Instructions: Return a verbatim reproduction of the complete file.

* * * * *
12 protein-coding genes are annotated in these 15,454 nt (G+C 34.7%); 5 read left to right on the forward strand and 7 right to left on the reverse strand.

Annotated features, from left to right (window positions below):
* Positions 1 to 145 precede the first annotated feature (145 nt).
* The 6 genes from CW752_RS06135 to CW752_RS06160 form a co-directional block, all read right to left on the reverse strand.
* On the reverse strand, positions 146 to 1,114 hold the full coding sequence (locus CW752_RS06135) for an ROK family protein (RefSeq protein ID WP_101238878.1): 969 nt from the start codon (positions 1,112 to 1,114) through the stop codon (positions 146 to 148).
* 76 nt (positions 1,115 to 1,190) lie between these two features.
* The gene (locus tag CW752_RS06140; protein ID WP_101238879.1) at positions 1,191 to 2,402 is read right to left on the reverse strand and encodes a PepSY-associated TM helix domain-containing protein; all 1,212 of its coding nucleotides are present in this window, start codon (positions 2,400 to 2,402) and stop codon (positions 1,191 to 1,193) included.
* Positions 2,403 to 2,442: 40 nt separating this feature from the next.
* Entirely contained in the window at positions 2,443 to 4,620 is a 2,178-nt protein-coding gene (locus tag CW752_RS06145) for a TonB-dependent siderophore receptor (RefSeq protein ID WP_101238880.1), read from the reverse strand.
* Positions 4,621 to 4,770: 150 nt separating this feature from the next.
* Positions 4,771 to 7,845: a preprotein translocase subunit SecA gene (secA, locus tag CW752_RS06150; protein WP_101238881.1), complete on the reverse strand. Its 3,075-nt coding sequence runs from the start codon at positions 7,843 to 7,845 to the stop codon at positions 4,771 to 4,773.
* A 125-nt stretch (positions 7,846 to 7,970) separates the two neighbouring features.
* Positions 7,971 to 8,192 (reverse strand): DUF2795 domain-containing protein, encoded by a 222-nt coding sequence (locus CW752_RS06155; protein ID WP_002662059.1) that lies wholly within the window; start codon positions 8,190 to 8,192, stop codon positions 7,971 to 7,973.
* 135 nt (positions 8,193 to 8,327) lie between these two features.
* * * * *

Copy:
12 protein-coding genes are annotated in these 15,454 nt (G+C 34.7%); 5 read left to right on the forward strand and 7 right to left on the reverse strand.

Annotated features, from left to right (window positions below):
* Positions 1 to 145 precede the first annotated feature (145 nt).
* The 6 genes from CW752_RS06135 to CW752_RS06160 form a co-directional block, all read right to left on the reverse strand.
* On the reverse strand, positions 146 to 1,114 hold the full coding sequence (locus CW752_RS06135) for an ROK family protein (RefSeq protein ID WP_101238878.1): 969 nt from the start codon (positions 1,112 to 1,114) through the stop codon (positions 146 to 148).
* 76 nt (positions 1,115 to 1,190) lie between these two features.
* The gene (locus tag CW752_RS06140; protein ID WP_101238879.1) at positions 1,191 to 2,402 is read right to left on the reverse strand and encodes a PepSY-associated TM helix domain-containing protein; all 1,212 of its coding nucleotides are present in this window, start codon (positions 2,400 to 2,402) and stop codon (positions 1,191 to 1,193) included.
* Positions 2,403 to 2,442: 40 nt separating this feature from the next.
* Entirely contained in the window at positions 2,443 to 4,620 is a 2,178-nt protein-coding gene (locus tag CW752_RS06145) for a TonB-dependent siderophore receptor (RefSeq protein ID WP_101238880.1), read from the reverse strand.
* Positions 4,621 to 4,770: 150 nt separating this feature from the next.
* Positions 4,771 to 7,845: a preprotein translocase subunit SecA gene (secA, locus tag CW752_RS06150; protein WP_101238881.1), complete on the reverse strand. Its 3,075-nt coding sequence runs from the start codon at positions 7,843 to 7,845 to the stop codon at positions 4,771 to 4,773.
* A 125-nt stretch (positions 7,846 to 7,970) separates the two neighbouring features.
* Positions 7,971 to 8,192 (reverse strand): DUF2795 domain-containing protein, encoded by a 222-nt coding sequence (locus CW752_RS06155; protein ID WP_002662059.1) that lies wholly within the window; start codon positions 8,190 to 8,192, stop codon positions 7,971 to 7,973.
* 135 nt (positions 8,193 to 8,327) lie between these two features.